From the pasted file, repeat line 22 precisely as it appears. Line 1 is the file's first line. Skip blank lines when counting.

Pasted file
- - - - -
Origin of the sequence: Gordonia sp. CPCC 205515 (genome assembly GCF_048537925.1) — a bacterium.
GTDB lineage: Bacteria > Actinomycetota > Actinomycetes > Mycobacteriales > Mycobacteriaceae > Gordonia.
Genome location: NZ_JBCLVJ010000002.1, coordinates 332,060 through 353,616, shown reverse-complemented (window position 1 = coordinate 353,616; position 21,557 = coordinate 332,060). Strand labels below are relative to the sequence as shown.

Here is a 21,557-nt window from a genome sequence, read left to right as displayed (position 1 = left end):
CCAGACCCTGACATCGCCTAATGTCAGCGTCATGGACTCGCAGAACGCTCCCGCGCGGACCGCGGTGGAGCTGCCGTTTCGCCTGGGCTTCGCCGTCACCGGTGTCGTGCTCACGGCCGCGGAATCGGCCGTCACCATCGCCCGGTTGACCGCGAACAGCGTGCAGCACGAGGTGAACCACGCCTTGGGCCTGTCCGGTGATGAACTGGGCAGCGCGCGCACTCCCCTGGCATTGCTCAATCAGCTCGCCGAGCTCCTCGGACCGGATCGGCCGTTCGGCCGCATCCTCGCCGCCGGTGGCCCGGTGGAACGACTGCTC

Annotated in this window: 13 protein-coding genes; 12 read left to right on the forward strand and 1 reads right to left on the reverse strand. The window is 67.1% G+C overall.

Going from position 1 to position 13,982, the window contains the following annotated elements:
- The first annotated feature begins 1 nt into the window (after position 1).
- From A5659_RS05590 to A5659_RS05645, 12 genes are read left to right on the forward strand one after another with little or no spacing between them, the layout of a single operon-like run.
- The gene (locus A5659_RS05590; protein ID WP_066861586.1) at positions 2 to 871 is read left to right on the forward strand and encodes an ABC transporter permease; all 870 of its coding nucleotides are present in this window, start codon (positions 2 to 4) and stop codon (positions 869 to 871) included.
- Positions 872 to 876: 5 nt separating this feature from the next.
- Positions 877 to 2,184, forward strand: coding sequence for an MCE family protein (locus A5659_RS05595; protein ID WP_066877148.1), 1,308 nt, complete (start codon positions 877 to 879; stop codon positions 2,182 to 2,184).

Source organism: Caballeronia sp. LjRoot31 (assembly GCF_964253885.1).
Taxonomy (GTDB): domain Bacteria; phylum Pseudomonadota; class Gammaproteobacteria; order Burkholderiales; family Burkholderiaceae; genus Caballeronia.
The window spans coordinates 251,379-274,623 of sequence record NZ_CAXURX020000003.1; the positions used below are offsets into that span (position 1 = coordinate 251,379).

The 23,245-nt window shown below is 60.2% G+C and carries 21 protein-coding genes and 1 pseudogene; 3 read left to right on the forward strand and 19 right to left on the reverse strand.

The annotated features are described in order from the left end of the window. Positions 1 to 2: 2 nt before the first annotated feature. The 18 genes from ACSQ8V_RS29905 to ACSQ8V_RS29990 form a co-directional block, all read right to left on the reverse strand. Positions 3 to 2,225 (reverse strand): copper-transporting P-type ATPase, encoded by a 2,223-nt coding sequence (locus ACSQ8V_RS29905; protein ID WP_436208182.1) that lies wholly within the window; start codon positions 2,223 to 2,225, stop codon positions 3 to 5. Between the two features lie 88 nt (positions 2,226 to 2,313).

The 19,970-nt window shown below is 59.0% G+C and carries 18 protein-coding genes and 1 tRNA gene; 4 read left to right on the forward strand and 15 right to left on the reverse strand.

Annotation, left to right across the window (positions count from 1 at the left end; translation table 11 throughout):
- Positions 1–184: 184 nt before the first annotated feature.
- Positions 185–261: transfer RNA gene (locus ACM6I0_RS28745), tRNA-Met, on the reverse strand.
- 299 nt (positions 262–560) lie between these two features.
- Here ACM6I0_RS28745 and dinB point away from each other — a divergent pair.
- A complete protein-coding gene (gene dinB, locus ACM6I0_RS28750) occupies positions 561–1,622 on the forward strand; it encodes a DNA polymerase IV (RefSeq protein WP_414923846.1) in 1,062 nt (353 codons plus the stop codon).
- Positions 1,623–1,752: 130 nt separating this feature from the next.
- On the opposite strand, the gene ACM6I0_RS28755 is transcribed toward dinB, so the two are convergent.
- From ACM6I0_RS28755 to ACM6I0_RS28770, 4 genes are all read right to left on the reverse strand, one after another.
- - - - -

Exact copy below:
- 299 nt (positions 262–560) lie between these two features.